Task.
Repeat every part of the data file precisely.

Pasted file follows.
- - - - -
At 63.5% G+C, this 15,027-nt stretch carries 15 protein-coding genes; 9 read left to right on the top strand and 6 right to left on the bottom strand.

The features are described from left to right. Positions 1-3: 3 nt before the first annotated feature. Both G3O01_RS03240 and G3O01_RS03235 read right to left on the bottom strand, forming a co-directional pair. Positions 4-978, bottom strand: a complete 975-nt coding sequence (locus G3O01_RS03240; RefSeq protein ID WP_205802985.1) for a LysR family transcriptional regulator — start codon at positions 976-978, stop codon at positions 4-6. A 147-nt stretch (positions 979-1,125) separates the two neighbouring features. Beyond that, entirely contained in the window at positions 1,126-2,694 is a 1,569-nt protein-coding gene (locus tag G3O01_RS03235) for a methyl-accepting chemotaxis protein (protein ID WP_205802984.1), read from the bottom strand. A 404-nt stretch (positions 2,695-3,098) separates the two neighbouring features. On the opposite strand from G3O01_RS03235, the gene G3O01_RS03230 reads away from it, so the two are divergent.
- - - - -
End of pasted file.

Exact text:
At 63.5% G+C, this 15,027-nt stretch carries 15 protein-coding genes; 9 read left to right on the top strand and 6 right to left on the bottom strand.

The features are described from left to right. Positions 1-3: 3 nt before the first annotated feature. Both G3O01_RS03240 and G3O01_RS03235 read right to left on the bottom strand, forming a co-directional pair. Positions 4-978, bottom strand: a complete 975-nt coding sequence (locus G3O01_RS03240; RefSeq protein ID WP_205802985.1) for a LysR family transcriptional regulator — start codon at positions 976-978, stop codon at positions 4-6. A 147-nt stretch (positions 979-1,125) separates the two neighbouring features. Beyond that, entirely contained in the window at positions 1,126-2,694 is a 1,569-nt protein-coding gene (locus tag G3O01_RS03235) for a methyl-accepting chemotaxis protein (protein ID WP_205802984.1), read from the bottom strand. A 404-nt stretch (positions 2,695-3,098) separates the two neighbouring features. On the opposite strand from G3O01_RS03235, the gene G3O01_RS03230 reads away from it, so the two are divergent.